Six-bit BCD is the international standard encoding system for text, adopted by the US X3 Committee in 1964. It was originally used by IBM and a number of other large computer manufacturers and formed a sort of de facto standard. The standardisation on a six-bit byte imposed by space, cost and performance constraints which arose in the design of the IBM 7030 and were later adopted by the IBM 360 mainframe, combined with the the influence of IBM, meant that it was not practical to introduce an encoding system with a longer word-length. Instead, the six-bit BCD system was extended using "shift" codes analogous to pressing the control keys on a keyboard to produce different character codes. This led to a system where there were several character sets on different "pages". This was achieved by replacing the "!" character with a control character followed by another six-bit value indicating one of sixty-four possible pages. Although the first few pages are standard and widespread, if not always implemented, there are a number of approaches to other pages, including their use for pixel graphics characters, non-Latin scripts and symbols for APL.
Most significantly, the default character page has no lowercase letters.
The shorter word length bestows a few advantages on digital data absent in OTL. One is that the same baud rate is potentially capable of transmitting up to a third more characters in the same interval, though this also implies absence of parity. Another is that storage media have greater apparent capacity compared to OTL. For instance, a single-sided CD-ROM which would store 700 Mb of text in the Gordon Timeline in fact would have a storage capacity of 933 Mb.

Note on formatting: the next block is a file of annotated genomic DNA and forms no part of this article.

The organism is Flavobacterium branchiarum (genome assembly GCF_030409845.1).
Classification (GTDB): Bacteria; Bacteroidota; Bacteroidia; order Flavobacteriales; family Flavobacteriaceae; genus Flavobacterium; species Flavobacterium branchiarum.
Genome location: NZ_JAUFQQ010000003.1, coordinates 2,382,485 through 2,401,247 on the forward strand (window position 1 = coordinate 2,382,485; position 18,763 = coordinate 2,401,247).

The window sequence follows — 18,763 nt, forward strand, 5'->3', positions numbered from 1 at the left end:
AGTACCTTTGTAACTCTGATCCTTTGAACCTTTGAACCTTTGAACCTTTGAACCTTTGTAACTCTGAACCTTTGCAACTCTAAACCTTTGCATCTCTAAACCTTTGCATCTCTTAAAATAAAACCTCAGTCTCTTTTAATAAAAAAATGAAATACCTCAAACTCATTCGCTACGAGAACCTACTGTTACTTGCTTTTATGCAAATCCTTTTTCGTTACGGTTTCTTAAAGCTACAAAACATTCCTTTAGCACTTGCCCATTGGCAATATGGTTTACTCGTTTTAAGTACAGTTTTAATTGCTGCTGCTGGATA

Another way in which this is significant is in the design of computer display systems. Since each code page can only show a relatively small set of characters, the system has to switch pages to display other characters. The blanking interval provides an opportunity for this to take place at the start of each line of text. This means that each line is generally set up either to display the default page or the characters from a specific other page, which may be standard or non-standard depending on the implementation. Switching in the middle of a line is generally impractical. Therefore, most text on computer displays is upper case or lower case only per screen. The availability of pixel characters in one of the pages means that entire lines of pixel graphics can be displayed but they cannot be mixed with text because the pixels are 2 x 3, so there are sixty-four of them. Also, the time taken by the switching process means there will always either be borders or overscan.